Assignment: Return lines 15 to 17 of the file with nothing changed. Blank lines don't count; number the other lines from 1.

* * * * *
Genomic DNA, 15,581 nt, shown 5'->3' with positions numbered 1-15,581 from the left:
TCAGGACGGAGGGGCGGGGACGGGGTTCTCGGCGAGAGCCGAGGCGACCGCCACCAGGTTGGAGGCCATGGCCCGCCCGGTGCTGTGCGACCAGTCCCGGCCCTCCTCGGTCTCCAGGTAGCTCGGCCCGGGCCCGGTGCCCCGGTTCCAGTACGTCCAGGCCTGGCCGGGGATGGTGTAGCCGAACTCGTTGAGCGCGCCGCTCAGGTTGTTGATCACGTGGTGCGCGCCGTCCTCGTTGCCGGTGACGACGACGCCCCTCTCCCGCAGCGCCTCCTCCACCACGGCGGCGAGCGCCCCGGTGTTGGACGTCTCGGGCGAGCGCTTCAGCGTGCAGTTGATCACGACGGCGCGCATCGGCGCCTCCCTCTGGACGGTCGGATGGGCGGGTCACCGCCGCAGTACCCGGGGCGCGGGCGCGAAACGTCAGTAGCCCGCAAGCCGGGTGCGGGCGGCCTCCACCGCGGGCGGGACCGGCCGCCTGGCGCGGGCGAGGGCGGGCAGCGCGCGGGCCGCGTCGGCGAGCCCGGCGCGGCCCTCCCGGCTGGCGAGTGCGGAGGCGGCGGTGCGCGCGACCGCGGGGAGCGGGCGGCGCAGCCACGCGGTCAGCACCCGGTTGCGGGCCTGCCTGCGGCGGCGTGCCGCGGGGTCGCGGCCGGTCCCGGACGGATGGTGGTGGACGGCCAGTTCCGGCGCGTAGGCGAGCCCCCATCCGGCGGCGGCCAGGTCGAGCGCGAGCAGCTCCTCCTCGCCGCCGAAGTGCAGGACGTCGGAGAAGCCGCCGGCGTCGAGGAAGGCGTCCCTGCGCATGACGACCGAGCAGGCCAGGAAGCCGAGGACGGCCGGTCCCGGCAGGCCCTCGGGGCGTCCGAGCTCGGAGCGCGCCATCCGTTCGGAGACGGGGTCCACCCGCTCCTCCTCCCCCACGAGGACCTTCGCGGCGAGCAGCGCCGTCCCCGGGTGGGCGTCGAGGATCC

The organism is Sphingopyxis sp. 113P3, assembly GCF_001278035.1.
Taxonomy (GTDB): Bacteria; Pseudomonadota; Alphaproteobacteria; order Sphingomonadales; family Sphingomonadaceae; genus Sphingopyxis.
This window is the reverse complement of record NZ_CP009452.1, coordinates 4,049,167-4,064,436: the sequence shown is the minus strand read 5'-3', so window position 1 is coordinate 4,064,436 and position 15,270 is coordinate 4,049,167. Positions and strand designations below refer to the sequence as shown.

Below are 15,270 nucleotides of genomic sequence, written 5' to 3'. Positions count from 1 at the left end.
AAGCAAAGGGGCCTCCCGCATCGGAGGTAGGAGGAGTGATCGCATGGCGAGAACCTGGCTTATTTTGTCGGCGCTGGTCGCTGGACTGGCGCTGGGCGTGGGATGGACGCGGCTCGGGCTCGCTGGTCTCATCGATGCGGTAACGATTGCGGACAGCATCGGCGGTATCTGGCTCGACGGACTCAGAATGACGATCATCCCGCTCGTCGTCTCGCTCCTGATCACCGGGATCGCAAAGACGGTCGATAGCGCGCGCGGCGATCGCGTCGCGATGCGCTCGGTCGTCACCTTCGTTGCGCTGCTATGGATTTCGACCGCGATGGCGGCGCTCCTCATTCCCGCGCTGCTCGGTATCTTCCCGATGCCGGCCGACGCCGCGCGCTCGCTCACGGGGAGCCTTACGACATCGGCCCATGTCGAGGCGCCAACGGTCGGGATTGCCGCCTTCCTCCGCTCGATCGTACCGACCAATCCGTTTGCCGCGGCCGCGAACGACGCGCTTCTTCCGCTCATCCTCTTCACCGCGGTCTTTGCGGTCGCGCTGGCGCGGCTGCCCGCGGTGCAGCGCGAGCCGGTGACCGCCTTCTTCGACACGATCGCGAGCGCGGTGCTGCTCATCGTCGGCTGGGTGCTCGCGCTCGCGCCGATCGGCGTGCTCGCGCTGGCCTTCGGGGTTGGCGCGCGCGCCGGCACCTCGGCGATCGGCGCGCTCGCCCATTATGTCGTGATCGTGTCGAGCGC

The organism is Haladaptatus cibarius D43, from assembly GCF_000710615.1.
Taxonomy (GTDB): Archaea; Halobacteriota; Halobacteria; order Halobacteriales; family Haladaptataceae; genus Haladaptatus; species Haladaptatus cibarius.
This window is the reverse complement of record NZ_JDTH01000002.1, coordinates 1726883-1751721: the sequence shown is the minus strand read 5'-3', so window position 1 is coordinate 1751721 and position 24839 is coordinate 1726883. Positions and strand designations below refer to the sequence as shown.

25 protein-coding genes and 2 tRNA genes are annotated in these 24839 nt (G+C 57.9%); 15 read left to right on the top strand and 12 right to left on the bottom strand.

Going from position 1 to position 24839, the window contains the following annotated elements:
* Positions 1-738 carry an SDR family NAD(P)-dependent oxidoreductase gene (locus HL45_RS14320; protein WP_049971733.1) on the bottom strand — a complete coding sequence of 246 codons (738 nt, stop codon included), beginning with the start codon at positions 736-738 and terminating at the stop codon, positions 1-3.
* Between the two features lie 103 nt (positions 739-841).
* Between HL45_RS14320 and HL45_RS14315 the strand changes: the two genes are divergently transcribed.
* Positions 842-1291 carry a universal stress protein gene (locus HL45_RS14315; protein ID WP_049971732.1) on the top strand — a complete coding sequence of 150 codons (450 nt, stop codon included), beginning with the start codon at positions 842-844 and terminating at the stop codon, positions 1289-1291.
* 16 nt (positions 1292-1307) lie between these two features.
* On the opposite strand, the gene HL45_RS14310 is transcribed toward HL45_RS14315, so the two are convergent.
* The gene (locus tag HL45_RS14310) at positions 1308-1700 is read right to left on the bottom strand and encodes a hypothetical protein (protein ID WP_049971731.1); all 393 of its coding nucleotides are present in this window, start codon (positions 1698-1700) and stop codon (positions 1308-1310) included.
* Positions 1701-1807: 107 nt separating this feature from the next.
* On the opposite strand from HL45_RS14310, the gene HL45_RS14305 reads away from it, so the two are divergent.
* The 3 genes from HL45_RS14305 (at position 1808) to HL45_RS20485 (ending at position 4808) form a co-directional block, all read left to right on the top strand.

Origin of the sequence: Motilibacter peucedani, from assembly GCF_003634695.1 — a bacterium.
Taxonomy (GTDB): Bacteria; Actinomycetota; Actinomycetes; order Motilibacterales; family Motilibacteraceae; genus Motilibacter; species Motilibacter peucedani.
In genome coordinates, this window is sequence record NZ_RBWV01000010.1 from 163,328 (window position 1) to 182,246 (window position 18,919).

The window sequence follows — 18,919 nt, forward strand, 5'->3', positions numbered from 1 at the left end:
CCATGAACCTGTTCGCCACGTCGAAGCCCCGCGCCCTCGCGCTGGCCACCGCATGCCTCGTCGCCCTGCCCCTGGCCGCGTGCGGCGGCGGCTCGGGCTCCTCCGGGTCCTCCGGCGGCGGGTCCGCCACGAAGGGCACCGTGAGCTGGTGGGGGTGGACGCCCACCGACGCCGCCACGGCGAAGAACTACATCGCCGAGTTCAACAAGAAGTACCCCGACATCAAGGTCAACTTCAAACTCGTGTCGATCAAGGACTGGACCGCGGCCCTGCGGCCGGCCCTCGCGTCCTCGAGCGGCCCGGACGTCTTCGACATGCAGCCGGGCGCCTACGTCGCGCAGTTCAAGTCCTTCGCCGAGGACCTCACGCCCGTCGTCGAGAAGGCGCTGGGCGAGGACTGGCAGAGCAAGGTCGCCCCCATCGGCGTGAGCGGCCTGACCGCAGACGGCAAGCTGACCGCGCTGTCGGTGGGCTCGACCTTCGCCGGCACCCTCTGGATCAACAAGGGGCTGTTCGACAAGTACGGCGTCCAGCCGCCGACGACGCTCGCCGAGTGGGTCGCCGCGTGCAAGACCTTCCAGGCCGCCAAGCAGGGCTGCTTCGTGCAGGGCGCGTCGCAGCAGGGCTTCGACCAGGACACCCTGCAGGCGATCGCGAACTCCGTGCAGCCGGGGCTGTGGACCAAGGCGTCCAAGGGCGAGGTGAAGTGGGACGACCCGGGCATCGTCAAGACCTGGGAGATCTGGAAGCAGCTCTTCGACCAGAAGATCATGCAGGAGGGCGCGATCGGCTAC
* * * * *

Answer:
* Between HL45_RS14320 and HL45_RS14315 the strand changes: the two genes are divergently transcribed.
* Positions 842-1291 carry a universal stress protein gene (locus HL45_RS14315; protein ID WP_049971732.1) on the top strand — a complete coding sequence of 150 codons (450 nt, stop codon included), beginning with the start codon at positions 842-844 and terminating at the stop codon, positions 1289-1291.
* 16 nt (positions 1292-1307) lie between these two features.